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IT services outfit Wipro sees shares dip after $1.45bn purchase

Indian IT multinational Wipro Ltd’s shares slid 4.1% after announcing it would buy British consultancy Capco for $1.45 billion, a deal it admitted would hit earnings in the first year.

London-based Capco makes 96% of its revenue from Europe and North America, from where Indian IT services companies have traditionally won the most lucrative contracts.

Wipro and its rivals including Infosys Ltd and Tata Consultancy Services Ltd have become major global players, offering services spanning from back-office work for banks to social media content moderation as well as traditional technical support.

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Capco will give Wipro access to 30 new large banking and financial clients and make the Indian firm one of the largest end-to-end consulting and technology service providers to that industry globally, Wipro said. 

But analysts also warned that integration challenges and future impairments could stem from the deal.

Meanwhile, Indian shares fell for a second straight session on Friday over worries around rising US Treasury yields and foreign funds outflows.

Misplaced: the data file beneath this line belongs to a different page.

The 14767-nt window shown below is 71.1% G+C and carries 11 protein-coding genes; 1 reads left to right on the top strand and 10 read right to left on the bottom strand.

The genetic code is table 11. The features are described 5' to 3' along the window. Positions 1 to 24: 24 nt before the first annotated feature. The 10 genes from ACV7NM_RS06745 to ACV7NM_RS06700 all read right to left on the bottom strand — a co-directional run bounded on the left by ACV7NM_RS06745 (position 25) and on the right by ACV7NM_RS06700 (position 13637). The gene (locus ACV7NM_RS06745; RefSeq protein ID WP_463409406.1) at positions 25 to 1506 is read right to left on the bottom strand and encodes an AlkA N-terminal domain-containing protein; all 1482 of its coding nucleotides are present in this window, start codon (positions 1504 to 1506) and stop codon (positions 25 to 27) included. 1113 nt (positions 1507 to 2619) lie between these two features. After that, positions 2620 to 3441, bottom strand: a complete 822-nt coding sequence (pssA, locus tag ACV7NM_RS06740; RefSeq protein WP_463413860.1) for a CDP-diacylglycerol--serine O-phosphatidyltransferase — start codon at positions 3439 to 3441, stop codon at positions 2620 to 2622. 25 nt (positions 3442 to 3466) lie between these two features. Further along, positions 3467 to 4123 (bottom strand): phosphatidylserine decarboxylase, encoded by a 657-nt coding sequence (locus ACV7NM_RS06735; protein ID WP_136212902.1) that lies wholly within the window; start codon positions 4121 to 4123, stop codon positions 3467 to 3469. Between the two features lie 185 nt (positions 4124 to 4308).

The losses were dominated by financial and IT stocks as the NSE Nifty 50 index fell 0.95% to 14,938.1 and the S&P BSE Sensex dropped 0.87% to 50,405.32.


The blue-chip indexes still finished the week more than 2.5% higher, thanks to positive economic growth data and progress in the country’s Covid-19 vaccination campaign.

Gaurav Garg, head of research at CapitalVia Global Research, said rising US bond yields were strengthening chances that foreign investors may pull out some money from emerging markets like India.

Foreign investors had sold a net $308.7 million worth of Indian equities this week up to Thursday, Refinitiv data showed. Heavy buying by these investors in previous months had driven Indian equities to record highs.

  • Reporting by Reuters

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Sean O'Meara

Sean O'Meara is an Editor at Asia Financial. He has been a newspaper man for more than 30 years, working at local, regional and national titles in the UK as a writer, sub-editor, page designer and print editor. A football, cricket and rugby fan, he has a particular interest in sports finance.


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